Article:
Bush: Soldiers Won't Pay More Than 36% Interest

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Consumer loans to service members will be limited to 36 percent annual interest next year under a law President Bush signed Tuesday that is aimed at storefront lenders clustered around military bases.

And you thought our president wasn't taking care of the troops. Shame on you!

The law is a response to "payday advance" stores that market short-term loans, typically charging $15 or $20 per $100 loan for periods of up to two weeks or a borrower's next payday.

Borrowers generally renew loans several times before paying them off, and the fees result in effective annual interest rates of 400 percent or more, a Defense Department study concluded.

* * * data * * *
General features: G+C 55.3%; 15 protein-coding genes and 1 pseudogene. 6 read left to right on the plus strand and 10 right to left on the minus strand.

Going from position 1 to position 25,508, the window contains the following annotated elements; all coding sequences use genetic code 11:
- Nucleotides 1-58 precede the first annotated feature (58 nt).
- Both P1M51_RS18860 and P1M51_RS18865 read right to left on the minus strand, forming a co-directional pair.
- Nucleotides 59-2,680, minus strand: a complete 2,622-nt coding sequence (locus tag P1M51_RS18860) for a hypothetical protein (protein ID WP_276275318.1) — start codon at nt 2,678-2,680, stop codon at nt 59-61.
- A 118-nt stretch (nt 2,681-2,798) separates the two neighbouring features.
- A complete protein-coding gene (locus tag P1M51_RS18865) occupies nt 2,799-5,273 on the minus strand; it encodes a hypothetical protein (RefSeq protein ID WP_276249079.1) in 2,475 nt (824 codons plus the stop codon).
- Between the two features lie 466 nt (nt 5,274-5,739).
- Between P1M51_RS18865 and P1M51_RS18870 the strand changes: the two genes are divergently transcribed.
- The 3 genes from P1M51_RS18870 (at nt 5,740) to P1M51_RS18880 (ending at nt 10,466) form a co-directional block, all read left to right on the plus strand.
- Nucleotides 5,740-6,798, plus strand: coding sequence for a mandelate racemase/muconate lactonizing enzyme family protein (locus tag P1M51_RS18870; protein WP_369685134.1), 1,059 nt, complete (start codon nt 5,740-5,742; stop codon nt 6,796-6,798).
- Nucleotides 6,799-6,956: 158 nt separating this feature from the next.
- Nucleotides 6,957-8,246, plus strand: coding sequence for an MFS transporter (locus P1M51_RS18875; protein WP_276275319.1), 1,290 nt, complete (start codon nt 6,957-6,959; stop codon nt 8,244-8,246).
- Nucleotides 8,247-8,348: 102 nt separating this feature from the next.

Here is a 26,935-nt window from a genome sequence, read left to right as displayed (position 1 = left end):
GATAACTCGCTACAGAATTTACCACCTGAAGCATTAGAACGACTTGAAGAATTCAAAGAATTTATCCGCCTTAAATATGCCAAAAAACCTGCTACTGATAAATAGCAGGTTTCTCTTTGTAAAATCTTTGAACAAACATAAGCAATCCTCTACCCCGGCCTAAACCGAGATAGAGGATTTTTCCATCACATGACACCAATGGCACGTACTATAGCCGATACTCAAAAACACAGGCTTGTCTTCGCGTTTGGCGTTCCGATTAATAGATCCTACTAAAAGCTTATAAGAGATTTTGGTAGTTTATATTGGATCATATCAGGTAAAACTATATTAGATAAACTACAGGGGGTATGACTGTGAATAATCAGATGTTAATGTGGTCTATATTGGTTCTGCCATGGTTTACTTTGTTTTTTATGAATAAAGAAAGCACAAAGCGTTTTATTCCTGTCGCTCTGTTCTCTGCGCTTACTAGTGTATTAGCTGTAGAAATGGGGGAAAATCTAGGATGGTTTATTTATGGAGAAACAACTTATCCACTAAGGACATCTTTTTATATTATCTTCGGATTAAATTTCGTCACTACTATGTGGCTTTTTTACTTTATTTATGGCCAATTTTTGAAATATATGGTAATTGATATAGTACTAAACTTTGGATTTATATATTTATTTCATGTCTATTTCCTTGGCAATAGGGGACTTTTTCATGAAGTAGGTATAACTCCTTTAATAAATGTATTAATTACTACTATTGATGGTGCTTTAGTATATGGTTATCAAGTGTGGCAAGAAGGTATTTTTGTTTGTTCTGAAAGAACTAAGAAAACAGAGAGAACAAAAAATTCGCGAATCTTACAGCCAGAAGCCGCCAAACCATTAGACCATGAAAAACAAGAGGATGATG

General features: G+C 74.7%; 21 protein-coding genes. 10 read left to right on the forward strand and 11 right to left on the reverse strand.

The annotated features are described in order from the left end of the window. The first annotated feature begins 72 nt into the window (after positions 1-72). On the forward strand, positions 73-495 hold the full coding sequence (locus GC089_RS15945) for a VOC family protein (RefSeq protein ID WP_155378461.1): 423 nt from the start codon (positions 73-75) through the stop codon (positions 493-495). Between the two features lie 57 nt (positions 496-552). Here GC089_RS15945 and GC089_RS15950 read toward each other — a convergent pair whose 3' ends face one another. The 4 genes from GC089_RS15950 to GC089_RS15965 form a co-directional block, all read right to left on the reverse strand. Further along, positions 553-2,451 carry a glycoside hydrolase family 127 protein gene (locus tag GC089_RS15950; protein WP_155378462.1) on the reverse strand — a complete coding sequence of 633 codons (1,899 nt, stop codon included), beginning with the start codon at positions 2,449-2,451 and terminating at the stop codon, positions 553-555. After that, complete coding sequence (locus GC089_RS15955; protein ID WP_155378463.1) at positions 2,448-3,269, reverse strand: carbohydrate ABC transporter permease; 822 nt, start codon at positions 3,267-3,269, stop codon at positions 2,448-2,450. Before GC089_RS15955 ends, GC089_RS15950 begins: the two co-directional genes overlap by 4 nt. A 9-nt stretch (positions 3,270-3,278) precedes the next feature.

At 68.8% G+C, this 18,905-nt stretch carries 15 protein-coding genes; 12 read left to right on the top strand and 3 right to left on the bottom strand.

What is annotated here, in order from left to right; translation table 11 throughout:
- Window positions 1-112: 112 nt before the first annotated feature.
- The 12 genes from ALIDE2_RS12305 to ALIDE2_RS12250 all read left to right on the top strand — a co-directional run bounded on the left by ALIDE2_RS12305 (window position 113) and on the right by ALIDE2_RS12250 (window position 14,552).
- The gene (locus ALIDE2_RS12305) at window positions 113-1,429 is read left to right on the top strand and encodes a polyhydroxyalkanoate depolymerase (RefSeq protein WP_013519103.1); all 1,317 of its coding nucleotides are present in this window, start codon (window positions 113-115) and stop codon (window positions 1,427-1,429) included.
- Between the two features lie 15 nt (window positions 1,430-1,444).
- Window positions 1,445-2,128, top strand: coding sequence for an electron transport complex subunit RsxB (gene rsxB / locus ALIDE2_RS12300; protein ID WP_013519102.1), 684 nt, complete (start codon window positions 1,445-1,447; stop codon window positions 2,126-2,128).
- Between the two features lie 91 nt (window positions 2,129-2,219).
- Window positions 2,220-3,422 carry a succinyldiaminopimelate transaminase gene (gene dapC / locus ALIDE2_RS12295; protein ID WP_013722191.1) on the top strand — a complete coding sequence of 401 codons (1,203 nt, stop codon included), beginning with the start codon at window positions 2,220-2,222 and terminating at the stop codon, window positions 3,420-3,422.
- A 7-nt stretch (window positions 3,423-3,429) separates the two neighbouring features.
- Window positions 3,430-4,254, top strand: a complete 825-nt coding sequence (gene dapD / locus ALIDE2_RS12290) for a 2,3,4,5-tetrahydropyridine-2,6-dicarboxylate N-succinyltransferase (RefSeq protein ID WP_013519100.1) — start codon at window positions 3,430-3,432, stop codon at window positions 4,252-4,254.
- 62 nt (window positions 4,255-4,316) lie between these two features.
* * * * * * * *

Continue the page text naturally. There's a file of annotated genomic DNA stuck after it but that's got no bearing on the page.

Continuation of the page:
Military officers pushed for the law, saying the loans saddled low-paid enlisted men and women with debts that ruined their finances.

"That's why the 36 percent rate cap means we're getting out of the military business," said Steven Schlein, spokesman for the Consumer Financial Services of America, a group whose members operate half the 22,000 short-term lending stores across the U.S.



Posted by MoT on 2006-10-19 08:29:12
Getting out of the business?! My Ass! 36% is an INCREDIBLE return on an investment.
Posted by wizeGurl on 2006-10-20 01:11:53
Not when you're used to a 400% return.


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